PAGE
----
Babess, not to be outdone, was “writing” on the whiteboard, and singing.  Her “letters” are all little round squiggles, although occasionally she writes an M by coincidence.  She usually names it correctly when she’s done it.  This time, as she wrote she sang the alphabet song.  Usually she sings a small stretch of it and leaves out letters.  Today she sang deliberately, and in tune, all the way up to T before a cousin interrupted her (unaware of the half-dozen adults listening intently with bated breath in the next room!).

While we were having lunch, Fainjin came up to me, holding his hands up.  “Mummy, you do one so I can do eleven?”  He was holding ten fingers up and knew he needed one more.  I started asking him simple questions – “What’s five and five?” “Ten!”  “What’s two and two?” He would put up two fingers on each hand… “Four!”

We did this for a little while, and then Auntie B asked him, “What’s twenty and twenty?”

He looked at his fingers perplexedly, wiggled them a bit, then said sadly, “I can’t do dat one.”

She helpfully offered all her fingers and toes as well as his, but he decided the task of counting them all was just too much.

© UpsideBackwards 2011.

End of term, end of year

December 18, 2010

So, that’s that then.  School year 2010 is over.

Pearl will be in Year 4 next year, “Standard 2” for old people like me who still need to translate into the old NZ school system.  I have fond memories of Std 2, I had an excellent teacher (all my primary school teachers were outstanding, I was extremely lucky) and a great group of friends.  I hope Pearl will have a year like that.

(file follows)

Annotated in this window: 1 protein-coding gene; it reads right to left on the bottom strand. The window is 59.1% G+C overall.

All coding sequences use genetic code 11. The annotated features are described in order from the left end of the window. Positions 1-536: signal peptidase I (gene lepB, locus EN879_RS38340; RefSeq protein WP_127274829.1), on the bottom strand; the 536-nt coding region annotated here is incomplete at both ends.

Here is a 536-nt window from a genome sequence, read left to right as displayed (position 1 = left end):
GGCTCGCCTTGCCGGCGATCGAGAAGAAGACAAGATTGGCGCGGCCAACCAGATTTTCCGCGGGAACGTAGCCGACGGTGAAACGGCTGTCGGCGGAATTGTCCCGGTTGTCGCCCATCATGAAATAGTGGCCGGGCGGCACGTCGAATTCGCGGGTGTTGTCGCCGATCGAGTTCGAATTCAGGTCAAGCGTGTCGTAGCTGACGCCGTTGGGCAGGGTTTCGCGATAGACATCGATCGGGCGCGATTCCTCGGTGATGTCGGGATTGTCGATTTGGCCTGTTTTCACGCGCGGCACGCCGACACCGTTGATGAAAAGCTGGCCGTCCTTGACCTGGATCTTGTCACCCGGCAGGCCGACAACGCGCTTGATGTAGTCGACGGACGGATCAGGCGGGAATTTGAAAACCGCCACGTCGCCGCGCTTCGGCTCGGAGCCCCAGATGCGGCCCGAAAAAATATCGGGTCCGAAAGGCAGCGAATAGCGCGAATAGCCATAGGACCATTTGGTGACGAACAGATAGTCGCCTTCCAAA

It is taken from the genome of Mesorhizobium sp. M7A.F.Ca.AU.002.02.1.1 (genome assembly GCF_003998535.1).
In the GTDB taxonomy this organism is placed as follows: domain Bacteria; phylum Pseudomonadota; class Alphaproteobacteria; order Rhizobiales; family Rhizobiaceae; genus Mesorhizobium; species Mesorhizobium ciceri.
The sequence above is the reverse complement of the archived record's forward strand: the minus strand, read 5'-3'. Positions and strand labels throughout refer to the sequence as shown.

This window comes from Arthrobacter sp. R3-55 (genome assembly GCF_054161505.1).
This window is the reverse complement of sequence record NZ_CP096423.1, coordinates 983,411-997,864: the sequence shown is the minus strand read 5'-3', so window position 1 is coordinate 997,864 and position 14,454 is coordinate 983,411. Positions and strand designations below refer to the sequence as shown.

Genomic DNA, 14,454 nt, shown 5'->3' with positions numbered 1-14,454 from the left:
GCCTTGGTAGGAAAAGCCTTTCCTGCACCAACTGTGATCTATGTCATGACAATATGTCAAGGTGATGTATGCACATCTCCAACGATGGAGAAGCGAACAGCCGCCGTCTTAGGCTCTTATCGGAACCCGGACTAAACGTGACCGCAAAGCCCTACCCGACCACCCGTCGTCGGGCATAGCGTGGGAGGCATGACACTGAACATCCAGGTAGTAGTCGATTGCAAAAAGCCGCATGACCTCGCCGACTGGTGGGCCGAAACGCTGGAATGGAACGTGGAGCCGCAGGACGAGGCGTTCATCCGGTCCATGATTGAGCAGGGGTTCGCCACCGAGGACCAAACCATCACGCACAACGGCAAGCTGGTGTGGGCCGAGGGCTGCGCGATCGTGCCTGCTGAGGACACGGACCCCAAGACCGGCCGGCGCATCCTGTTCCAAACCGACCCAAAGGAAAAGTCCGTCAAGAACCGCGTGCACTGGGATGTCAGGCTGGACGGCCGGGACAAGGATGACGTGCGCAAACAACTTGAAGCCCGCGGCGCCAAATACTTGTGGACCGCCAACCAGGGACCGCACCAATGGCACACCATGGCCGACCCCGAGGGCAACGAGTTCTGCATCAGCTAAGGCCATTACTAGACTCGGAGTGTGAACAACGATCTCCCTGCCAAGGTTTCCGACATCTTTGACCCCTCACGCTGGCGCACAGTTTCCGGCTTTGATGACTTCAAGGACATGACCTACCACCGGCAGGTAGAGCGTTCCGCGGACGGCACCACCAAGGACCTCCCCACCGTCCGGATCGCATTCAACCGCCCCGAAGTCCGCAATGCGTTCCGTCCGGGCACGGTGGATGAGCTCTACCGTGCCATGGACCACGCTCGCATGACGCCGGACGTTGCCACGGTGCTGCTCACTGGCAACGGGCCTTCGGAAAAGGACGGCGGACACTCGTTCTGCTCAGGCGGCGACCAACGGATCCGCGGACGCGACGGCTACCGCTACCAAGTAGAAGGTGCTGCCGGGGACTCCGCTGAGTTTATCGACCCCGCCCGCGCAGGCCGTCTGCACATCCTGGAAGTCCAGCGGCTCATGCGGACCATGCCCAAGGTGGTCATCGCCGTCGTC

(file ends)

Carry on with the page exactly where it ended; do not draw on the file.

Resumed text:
She will be in a composite Year 4/5 class, which might be good for her in terms of extension and challenge, and she’s excited about her teacher, who is known for his love of literature and writing – very good news for her.

Also good news is that one of her steadiest friends will be with her.  They weren’t together this year because M is a year ahead – but they can be together in the composite class.  M was so excited when she found out, she met me at the door to Pearl’s classroom, having rushed straight there to share the good news.  She’s a lovely little girl, I really like her, so I’m pleased for them both.

I didn’t manage to get those maths worksheets after all, so I’ll be making up my own for us to work on together in the holidays.  I think we’ll do some “basic facts” work and then some fun extension stuff, maybe clock arithmetic…  We’re going to do more Latin, too, at Pearl’s request.  Today I got some books out of the library on Rome and modern Italy for her, so she can compare and contrast.  I think she thinks people in Rome still speak Latin and wear togas.

It’s not going to be all school-work, though, fun as that might be!  Pearl has a list of films she wants to see, craft that needs doing, and biscuits to bake.  I think we’ll probably take walks along the coast and go into the city to visit the observatory/planetarium once or twice too.  (I also need to clean this house top to bottom, there is dust everywhere and I’m blaming the builders!)

That can all start in a couple of weeks.  Christmas and family come first.  Time to kick back, relax, catch up with in-laws and cousins.  There are birthdays, anniversaries, and a wedding to celebrate.

Hooray for summer!

© UpsideBackwards 2010.

Let’s work together

December 10, 2010

In a conversation with Pearl’s teacher this week, we heard that Pearl is more-or-less stuck at a level in her mathematics.  It’s an interesting conundrum, because Pearl claims that the maths is too easy and she wants harder work – but her teacher says that when she tries to give her harder work, Pearl can’t do it and gets upset.